#1
As a bassist I know certain songs just fit better with root notes, but then there are those that have room for a little fill(I'm not sure if thats the correct word or not). How could I add in fills and what not to where I would be playing solely roots before?
#3
one way of doing things delirium touched on is making a run using the scale, like roger from less than jake does a lot. another way of doing things is making a pattern out of the notes in the chord, more like a blues pattern.
#4
Quote by bass7player21
one way of doing things delirium touched on is making a run using the scale, like roger from less than jake does a lot. another way of doing things is making a pattern out of the notes in the chord, more like a blues pattern.


The reason I didn't elaborate is to try and encourage the TS to be creative and work out fills on his ownsome as opposed to just going with the rather cliched run style fills
#5
Thanks for tryin to push my creativity(or lack there of ). The way I've been trying to create fills is by messing with a certain series of 8th notes for a while. I was just wondering if there was any like technique I should know of/ look in to, in order to improve on that skill.
#6
Learn the modes and their musical function, and the rest should come naturally! There will be a point where you hear the fill you want in your head and can immediately know where to put your fingers! All you need to do is take a little effort in learning some of the theory behind how fills work technically.

Listen for space in the song, where no other instrument or voice is filling in space. When you hear a chance, an opening, play a little fill to connect and bridge chords together. One of your jobs as a bassist is to move the song along, and keep every chord "moving". A successful fill will introduce the next idea in the song, and keep it lively and entertaining for both you and your audience!


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#7
I know what the modes are and can play them, but their musical function I don't know. Would it still be the same mode if I just moved it around on the fret board? or would it have to contain the same notes? and how would I tie it into a fill? Like play a variation of the mode when the time presented itself?
#8
If you know the modes, you will know where EVERY note from ANY chord is in every place on the fretboard.

Lets say you're playing a song in A major.

Since the Ionian mode is the "major" chord form, if you play this mode starting from A, it will contain all the notes.

The SECOND mode is the Dorian mode. Since it is the second mode, you are going to want to start on the second note of the A major scale. So, play a Dorian mode starting on the second note of the A major scale (B). All of the notes you just played are in A major, you just played them all up a note.

Now play the THIRD mode (Phrygian) on the THIRD note of the A major scale (C#). Again, all the same notes as the original A major, only you started on the third note!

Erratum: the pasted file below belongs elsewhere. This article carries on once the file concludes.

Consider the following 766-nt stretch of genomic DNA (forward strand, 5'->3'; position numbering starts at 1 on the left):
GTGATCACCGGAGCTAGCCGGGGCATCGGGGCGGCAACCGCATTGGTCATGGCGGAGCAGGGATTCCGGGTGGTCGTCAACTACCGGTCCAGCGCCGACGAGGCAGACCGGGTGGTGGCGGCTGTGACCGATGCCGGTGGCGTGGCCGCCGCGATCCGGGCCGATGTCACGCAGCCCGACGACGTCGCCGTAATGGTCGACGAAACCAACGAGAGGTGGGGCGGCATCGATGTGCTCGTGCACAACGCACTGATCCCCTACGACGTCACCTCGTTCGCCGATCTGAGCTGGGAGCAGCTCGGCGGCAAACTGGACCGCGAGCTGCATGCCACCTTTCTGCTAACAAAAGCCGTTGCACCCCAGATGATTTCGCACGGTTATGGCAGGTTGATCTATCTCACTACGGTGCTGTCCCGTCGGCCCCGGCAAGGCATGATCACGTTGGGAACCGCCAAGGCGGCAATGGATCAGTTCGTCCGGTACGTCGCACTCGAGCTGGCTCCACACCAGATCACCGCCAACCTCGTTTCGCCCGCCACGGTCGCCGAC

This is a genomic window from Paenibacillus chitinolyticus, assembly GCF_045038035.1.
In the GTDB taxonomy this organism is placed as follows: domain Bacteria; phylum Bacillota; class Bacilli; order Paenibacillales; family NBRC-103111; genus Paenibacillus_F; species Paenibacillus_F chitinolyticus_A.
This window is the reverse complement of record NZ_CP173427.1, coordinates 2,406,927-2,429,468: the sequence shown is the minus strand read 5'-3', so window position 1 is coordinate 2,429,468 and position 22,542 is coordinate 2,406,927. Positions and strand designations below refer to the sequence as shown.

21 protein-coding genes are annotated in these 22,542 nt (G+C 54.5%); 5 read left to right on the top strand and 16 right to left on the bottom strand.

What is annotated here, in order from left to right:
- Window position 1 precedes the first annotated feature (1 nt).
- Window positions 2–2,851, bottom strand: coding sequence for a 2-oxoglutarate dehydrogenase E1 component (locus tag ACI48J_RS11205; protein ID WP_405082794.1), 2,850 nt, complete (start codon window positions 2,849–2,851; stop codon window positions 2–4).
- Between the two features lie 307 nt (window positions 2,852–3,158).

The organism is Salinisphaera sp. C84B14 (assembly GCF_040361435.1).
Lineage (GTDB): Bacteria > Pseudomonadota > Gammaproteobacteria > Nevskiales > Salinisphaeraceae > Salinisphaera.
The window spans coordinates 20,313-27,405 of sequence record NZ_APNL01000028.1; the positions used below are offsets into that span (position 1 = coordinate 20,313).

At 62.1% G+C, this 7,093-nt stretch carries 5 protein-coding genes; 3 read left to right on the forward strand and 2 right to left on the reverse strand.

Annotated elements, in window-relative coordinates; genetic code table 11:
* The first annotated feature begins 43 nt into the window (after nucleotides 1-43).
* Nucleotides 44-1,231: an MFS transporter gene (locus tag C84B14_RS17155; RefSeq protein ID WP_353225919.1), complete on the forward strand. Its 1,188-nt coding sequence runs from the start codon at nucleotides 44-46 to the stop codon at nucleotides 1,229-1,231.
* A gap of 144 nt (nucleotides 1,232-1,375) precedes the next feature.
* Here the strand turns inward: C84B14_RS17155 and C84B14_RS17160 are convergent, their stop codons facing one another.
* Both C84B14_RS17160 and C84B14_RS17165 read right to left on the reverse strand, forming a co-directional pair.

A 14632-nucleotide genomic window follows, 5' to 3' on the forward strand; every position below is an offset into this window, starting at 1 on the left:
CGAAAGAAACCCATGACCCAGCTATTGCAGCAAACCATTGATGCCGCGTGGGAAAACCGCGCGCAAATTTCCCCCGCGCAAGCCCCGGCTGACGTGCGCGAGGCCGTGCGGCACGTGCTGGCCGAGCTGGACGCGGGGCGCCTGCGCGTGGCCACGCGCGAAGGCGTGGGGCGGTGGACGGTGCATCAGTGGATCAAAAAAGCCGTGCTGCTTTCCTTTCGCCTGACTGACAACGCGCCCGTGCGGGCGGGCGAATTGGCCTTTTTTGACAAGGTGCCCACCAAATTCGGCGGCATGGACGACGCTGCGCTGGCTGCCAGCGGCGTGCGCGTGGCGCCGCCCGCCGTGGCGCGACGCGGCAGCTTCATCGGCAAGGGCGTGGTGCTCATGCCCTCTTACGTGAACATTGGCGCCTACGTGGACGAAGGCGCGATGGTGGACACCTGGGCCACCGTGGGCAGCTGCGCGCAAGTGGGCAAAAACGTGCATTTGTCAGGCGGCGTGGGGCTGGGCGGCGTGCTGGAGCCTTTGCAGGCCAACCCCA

As far as fills go, you know now all the notes that will "fit" in a fill. By knowing the modes, you can play the notes of any key or scale all over the fretboard. When it comes time to play a fill, choose from the notes in the scale, and find a way to "bridge" the two chords together. Modes help you find those notes quicker in relationship to other chords and keys.

In order to get out of the "root note" phase, it is also important to know the dominant tones in a scale. These notes make up the "skeleton" of the chord, and are INCREDIBLY important as a bass player, since they define the chord. These notes are the 1st (root), 3rd, and the 5th of the scale. Experiment with these chord tones in different songs to keep your bass line on the move. You can NEVER go wrong by tapping into these notes. The 6th and 7th, 9th, and 11th add some extended color to your basslines.

Now, in creating fills, it is good to start by hitting these main notes of the next chord in the progression before it plays. If you're going from E dominant (7) to A major, for instance, you could start by hitting the dominant tone of the E7 (D), and then what will be the 3rd of the A major (C#). This will create a decending line from the two chords (E, D, C#, A) that defines two chords in one fill. As a lead in, you may also want to include the B to make the fill more fluid.

Remember, it is always acceptable to play OUTSIDE of the mode or scale. If you need to go from a 4th to a 5th in a major scale, you are allowed to connect the two with a tritone (flat five). This is a little less common, but sounds great when you do it. Experiment with notes that don't seem to belong, such as minor 3rds in dominant 7 chords and tritones in minor dominant chords.

Its all about experimentation, I guess. Modes will give you an outline to fill in for yourself. You'll need to see what combinations work best in what situation. Eventually you'll have a whole arsenal of fills at your disposal to throw wherever you want.


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#9
Thank you so much for that explanation incubus SCIENCE, it helped at lot. Now I'll have a better idea of what to do with the modes, unlike before.